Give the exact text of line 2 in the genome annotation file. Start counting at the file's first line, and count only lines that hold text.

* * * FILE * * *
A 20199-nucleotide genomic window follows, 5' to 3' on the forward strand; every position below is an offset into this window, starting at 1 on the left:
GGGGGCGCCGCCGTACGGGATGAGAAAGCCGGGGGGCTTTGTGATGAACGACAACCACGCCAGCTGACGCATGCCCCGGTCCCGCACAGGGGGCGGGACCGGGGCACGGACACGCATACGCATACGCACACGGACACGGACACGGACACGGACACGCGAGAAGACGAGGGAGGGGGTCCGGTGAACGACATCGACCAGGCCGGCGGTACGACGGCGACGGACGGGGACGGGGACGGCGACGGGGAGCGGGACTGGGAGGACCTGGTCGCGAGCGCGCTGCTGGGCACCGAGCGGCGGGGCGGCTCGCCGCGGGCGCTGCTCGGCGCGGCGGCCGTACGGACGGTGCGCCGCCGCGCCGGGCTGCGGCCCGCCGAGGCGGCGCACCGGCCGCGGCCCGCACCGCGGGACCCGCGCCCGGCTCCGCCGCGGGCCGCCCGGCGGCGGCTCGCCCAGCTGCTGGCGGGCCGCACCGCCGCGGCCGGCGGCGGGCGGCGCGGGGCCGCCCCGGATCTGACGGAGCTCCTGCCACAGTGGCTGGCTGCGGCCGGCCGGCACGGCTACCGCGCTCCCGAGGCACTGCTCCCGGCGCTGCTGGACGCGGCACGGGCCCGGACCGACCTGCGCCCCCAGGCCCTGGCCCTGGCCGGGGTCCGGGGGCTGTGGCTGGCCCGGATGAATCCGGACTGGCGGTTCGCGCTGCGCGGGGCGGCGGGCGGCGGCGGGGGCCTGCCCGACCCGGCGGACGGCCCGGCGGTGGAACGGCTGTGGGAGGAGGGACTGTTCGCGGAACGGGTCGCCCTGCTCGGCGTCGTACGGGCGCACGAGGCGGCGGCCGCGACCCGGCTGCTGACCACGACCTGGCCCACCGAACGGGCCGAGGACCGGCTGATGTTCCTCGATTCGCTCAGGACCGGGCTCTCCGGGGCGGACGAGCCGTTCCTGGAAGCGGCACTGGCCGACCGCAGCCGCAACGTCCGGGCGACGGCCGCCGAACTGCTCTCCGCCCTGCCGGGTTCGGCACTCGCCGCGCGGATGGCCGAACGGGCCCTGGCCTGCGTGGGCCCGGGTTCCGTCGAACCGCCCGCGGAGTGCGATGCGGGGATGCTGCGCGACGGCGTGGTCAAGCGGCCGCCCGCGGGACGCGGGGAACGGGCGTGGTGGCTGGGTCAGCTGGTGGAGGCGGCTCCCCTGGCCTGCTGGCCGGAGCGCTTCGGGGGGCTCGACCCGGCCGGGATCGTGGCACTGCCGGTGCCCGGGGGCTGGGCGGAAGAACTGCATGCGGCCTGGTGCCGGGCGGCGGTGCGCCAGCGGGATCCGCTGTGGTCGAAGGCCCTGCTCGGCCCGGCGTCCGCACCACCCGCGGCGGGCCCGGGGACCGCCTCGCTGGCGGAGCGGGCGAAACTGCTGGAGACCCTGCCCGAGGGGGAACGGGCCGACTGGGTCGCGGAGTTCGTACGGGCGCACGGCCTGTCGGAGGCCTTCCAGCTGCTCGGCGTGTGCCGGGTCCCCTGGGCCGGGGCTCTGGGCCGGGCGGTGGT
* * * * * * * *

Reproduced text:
GGGGGCGCCGCCGTACGGGATGAGAAAGCCGGGGGGCTTTGTGATGAACGACAACCACGCCAGCTGACGCATGCCCCGGTCCCGCACAGGGGGCGGGACCGGGGCACGGACACGCATACGCATACGCACACGGACACGGACACGGACACGGACACGCGAGAAGACGAGGGAGGGGGTCCGGTGAACGACATCGACCAGGCCGGCGGTACGACGGCGACGGACGGGGACGGGGACGGCGACGGGGAGCGGGACTGGGAGGACCTGGTCGCGAGCGCGCTGCTGGGCACCGAGCGGCGGGGCGGCTCGCCGCGGGCGCTGCTCGGCGCGGCGGCCGTACGGACGGTGCGCCGCCGCGCCGGGCTGCGGCCCGCCGAGGCGGCGCACCGGCCGCGGCCCGCACCGCGGGACCCGCGCCCGGCTCCGCCGCGGGCCGCCCGGCGGCGGCTCGCCCAGCTGCTGGCGGGCCGCACCGCCGCGGCCGGCGGCGGGCGGCGCGGGGCCGCCCCGGATCTGACGGAGCTCCTGCCACAGTGGCTGGCTGCGGCCGGCCGGCACGGCTACCGCGCTCCCGAGGCACTGCTCCCGGCGCTGCTGGACGCGGCACGGGCCCGGACCGACCTGCGCCCCCAGGCCCTGGCCCTGGCCGGGGTCCGGGGGCTGTGGCTGGCCCGGATGAATCCGGACTGGCGGTTCGCGCTGCGCGGGGCGGCGGGCGGCGGCGGGGGCCTGCCCGACCCGGCGGACGGCCCGGCGGTGGAACGGCTGTGGGAGGAGGGACTGTTCGCGGAACGGGTCGCCCTGCTCGGCGTCGTACGGGCGCACGAGGCGGCGGCCGCGACCCGGCTGCTGACCACGACCTGGCCCACCGAACGGGCCGAGGACCGGCTGATGTTCCTCGATTCGCTCAGGACCGGGCTCTCCGGGGCGGACGAGCCGTTCCTGGAAGCGGCACTGGCCGACCGCAGCCGCAACGTCCGGGCGACGGCCGCCGAACTGCTCTCCGCCCTGCCGGGTTCGGCACTCGCCGCGCGGATGGCCGAACGGGCCCTGGCCTGCGTGGGCCCGGGTTCCGTCGAACCGCCCGCGGAGTGCGATGCGGGGATGCTGCGCGACGGCGTGGTCAAGCGGCCGCCCGCGGGACGCGGGGAACGGGCGTGGTGGCTGGGTCAGCTGGTGGAGGCGGCTCCCCTGGCCTGCTGGCCGGAGCGCTTCGGGGGGCTCGACCCGGCCGGGATCGTGGCACTGCCGGTGCCCGGGGGCTGGGCGGAAGAACTGCATGCGGCCTGGTGCCGGGCGGCGGTGCGCCAGCGGGATCCGCTGTGGTCGAAGGCCCTGCTCGGCCCGGCGTCCGCACCACCCGCGGCGGGCCCGGGGACCGCCTCGCTGGCGGAGCGGGCGAAACTGCTGGAGACCCTGCCCGAGGGGGAACGGGCCGACTGGGTCGCGGAGTTCGTACGGGCGCACGGCCTGTCGGAGGCCTTCCAGCTGCTCGGCGTGTGCCGGGTCCCCTGGGCCGGGGCTCTGGGCCGGGCGGTGGT